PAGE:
Growing up, perhaps I wasn’t as imaginative as my friends who wanted to be astronauts or famous singers. I just couldn’t comprehend the idea of choosing one career that I would be destined to for rest of my life. I do vaguely remember deciding to be a doctor at the age of about 6 or 7, but not for long as I soon realised that I am not one for blood and gore.

I often look back and wonder how I came to a decision to forge a career in science. I was always an inquisitive child, spending hours in the outdoors, observing life and asking ‘why’ or ‘how’. Why is the sky blue? How are rainbows formed? How do ants carry leaves that seem ten times the size of them? I soon realised that science held the answers. Simply put, science is amazing! It enables us to produce lifesaving medicines and put humans on the moon. It gives us the tools we need as we grow up to understand the world around us. 

This desire to understand ‘why’ lead me to choose to study science subjects at school. Biology and chemistry were always the two subjects that I found myself to be most interested in – the combination of already known facts and also trying to solve the unknown, one experiment at a time. I left school with a handful of science qualifications and embarked on a 4 year masters of Biological Sciences – during which, the Human Biology practical classes further enforced that was not destined to be a doctor!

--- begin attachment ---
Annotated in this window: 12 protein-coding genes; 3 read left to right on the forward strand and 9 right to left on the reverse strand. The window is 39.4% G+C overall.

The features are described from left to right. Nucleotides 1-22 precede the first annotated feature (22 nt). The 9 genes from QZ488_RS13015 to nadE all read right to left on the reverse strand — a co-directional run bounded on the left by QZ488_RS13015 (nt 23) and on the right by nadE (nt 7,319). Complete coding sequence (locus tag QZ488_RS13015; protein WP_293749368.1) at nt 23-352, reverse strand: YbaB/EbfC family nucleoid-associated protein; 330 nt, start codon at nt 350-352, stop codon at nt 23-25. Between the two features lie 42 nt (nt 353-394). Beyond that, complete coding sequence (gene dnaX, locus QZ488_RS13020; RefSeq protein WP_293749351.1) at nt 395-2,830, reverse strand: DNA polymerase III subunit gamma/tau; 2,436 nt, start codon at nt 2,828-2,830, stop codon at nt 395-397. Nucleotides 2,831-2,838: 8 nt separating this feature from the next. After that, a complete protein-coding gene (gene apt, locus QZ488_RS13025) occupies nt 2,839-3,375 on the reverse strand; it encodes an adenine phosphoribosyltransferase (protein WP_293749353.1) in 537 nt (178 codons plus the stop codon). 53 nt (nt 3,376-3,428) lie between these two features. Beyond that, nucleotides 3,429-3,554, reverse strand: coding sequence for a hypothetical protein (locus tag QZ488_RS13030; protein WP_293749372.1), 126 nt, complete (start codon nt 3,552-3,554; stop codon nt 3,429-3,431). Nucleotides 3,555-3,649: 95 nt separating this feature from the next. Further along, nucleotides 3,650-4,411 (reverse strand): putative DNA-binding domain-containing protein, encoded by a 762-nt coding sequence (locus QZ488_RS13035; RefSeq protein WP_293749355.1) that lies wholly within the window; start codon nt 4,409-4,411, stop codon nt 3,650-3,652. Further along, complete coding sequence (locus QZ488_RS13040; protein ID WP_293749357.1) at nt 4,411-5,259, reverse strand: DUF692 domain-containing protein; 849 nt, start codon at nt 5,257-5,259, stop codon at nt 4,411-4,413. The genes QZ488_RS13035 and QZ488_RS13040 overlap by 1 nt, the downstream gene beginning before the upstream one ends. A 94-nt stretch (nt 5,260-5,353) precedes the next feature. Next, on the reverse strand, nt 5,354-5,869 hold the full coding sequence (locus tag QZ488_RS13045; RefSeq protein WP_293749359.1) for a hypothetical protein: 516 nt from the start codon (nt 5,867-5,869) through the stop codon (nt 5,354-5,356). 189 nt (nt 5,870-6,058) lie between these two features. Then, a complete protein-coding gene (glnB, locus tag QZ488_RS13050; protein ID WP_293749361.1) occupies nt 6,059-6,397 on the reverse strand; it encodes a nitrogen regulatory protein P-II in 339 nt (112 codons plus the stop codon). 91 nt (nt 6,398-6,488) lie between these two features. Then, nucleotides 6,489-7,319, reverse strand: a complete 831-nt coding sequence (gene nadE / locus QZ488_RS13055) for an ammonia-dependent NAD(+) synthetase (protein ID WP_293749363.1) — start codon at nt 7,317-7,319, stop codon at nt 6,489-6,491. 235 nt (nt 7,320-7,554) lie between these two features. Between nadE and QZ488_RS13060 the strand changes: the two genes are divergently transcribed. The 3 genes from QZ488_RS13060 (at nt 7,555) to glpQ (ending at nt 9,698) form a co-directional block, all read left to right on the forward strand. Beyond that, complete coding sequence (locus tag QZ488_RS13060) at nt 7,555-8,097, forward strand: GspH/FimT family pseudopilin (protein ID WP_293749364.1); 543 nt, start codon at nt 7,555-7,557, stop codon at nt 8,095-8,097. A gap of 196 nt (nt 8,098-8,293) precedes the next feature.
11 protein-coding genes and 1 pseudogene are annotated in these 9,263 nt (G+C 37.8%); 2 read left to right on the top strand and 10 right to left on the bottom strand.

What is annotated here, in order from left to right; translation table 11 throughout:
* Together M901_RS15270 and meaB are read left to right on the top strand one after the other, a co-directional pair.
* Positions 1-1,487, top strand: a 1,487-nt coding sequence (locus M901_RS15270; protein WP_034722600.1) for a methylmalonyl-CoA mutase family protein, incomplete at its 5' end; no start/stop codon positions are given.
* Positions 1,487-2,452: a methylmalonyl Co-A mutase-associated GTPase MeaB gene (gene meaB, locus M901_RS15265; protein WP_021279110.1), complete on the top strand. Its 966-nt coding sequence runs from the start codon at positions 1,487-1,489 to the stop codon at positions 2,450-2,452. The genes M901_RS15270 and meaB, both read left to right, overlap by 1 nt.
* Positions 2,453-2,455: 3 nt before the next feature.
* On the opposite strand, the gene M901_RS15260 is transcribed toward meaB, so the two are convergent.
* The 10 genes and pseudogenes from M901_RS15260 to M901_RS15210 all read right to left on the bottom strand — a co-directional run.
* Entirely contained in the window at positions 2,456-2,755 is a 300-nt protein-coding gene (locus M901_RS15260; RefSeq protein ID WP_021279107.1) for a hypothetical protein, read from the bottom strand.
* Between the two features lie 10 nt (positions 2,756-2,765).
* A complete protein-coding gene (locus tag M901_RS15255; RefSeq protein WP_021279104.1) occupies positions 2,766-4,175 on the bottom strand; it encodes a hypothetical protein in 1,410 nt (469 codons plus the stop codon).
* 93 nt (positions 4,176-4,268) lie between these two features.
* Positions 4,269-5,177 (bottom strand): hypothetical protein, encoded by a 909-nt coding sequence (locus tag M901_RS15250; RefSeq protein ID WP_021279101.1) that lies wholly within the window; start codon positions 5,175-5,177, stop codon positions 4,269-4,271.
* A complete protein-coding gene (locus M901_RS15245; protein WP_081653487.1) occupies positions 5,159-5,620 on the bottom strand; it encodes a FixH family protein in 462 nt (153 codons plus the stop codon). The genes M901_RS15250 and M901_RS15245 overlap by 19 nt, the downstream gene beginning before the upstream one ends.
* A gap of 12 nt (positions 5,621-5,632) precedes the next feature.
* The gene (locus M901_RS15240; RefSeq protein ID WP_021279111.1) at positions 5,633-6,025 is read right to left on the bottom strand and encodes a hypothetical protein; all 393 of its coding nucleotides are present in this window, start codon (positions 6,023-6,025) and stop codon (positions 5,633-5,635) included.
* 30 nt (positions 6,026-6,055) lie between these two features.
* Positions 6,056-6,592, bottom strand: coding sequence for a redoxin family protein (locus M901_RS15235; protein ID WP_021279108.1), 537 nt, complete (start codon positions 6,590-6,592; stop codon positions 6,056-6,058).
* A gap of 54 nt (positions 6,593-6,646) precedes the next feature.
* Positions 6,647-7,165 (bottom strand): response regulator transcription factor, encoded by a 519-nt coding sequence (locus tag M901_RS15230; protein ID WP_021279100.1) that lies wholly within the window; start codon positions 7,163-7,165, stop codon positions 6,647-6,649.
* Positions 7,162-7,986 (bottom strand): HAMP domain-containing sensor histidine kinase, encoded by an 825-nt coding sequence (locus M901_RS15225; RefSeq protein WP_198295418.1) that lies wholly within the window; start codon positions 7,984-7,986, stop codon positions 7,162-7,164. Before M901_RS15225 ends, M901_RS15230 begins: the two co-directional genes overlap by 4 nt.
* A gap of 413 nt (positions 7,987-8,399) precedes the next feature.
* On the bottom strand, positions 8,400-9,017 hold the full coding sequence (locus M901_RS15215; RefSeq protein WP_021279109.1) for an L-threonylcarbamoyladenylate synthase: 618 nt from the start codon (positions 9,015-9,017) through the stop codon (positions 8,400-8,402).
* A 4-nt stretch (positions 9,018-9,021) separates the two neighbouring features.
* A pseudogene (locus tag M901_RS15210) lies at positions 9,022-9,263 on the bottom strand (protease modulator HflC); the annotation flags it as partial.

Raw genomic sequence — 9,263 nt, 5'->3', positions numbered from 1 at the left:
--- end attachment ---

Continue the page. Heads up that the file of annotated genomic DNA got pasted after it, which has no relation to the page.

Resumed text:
After my degree, I embarked on a PhD in Biochemistry, spending 3 years experimenting in the labs. Although I thoroughly enjoyed the experience, I decided that I wanted to move away from the blue sky research of academia and move into industry where science was being applied in day to day operations, witnessing it in use.

Fast forward 15 years, having in-between worked in scientific sales and marketing, business development and government policy, and here I am. The one thing that has linked my career path to date is that I have always worked in roles, whatever they have been, in the biosciences field. Today, I sit on the FUJIFILM Diosynth Biotechnologies Executive Leadership Team, where I am responsible for executing the company business change strategy to ensure we meet our challenging business objectives. As part of this I have help develop the companies Science and Innovation Strategy. 

My proudest science moment was just before I joined FUJIFILM Diosynth Biotechnologies, where I spent four years as Network Manager of an Industrial Biotechnology and Bioenergy Network, a UK Government funded network made up of Academia and Industrialists. This led to me authoring the UK Industrial Biotechnology Strategy, which was officially presented to UK Government in 2017 and accepted with its associated road map. Making such an impact on national policy was really rewarding.

I am still uncertain of what I would like to be when I get older. What I am certain of however, is that my future lies in a science related career, knowing it provides a guaranteed satisfaction for the little girl inside me, the one that still asks “why.”